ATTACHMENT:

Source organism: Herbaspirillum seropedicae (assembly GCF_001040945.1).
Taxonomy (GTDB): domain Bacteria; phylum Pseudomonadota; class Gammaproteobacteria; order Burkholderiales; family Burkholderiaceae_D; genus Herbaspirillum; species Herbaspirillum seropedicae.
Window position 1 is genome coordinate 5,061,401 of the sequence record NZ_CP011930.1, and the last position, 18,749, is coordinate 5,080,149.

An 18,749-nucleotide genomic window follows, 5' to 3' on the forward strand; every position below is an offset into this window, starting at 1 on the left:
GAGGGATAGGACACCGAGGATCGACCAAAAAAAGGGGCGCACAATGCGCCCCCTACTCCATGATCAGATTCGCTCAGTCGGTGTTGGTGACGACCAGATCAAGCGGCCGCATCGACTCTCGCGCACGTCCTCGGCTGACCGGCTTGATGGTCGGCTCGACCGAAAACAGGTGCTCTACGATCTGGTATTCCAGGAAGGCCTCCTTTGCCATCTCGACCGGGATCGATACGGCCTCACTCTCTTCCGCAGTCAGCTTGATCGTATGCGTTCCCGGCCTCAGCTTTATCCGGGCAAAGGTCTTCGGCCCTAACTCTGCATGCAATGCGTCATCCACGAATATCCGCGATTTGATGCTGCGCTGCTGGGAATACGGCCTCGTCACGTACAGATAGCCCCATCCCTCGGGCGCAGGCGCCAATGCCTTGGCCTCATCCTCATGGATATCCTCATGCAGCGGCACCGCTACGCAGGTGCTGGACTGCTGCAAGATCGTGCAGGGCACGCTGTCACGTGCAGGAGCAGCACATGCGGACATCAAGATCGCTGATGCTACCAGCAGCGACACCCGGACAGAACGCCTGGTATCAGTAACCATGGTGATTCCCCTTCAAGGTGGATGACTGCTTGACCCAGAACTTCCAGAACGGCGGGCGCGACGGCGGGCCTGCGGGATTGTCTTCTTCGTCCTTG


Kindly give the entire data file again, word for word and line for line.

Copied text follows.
Source organism: Herbaspirillum seropedicae (assembly GCF_001040945.1).
Taxonomy (GTDB): domain Bacteria; phylum Pseudomonadota; class Gammaproteobacteria; order Burkholderiales; family Burkholderiaceae_D; genus Herbaspirillum; species Herbaspirillum seropedicae.
Window position 1 is genome coordinate 5,061,401 of the sequence record NZ_CP011930.1, and the last position, 18,749, is coordinate 5,080,149.

An 18,749-nucleotide genomic window follows, 5' to 3' on the forward strand; every position below is an offset into this window, starting at 1 on the left:
GAGGGATAGGACACCGAGGATCGACCAAAAAAAGGGGCGCACAATGCGCCCCCTACTCCATGATCAGATTCGCTCAGTCGGTGTTGGTGACGACCAGATCAAGCGGCCGCATCGACTCTCGCGCACGTCCTCGGCTGACCGGCTTGATGGTCGGCTCGACCGAAAACAGGTGCTCTACGATCTGGTATTCCAGGAAGGCCTCCTTTGCCATCTCGACCGGGATCGATACGGCCTCACTCTCTTCCGCAGTCAGCTTGATCGTATGCGTTCCCGGCCTCAGCTTTATCCGGGCAAAGGTCTTCGGCCCTAACTCTGCATGCAATGCGTCATCCACGAATATCCGCGATTTGATGCTGCGCTGCTGGGAATACGGCCTCGTCACGTACAGATAGCCCCATCCCTCGGGCGCAGGCGCCAATGCCTTGGCCTCATCCTCATGGATATCCTCATGCAGCGGCACCGCTACGCAGGTGCTGGACTGCTGCAAGATCGTGCAGGGCACGCTGTCACGTGCAGGAGCAGCACATGCGGACATCAAGATCGCTGATGCTACCAGCAGCGACACCCGGACAGAACGCCTGGTATCAGTAACCATGGTGATTCCCCTTCAAGGTGGATGACTGCTTGACCCAGAACTTCCAGAACGGCGGGCGCGACGGCGGGCCTGCGGGATTGTCTTCTTCGTCCTTG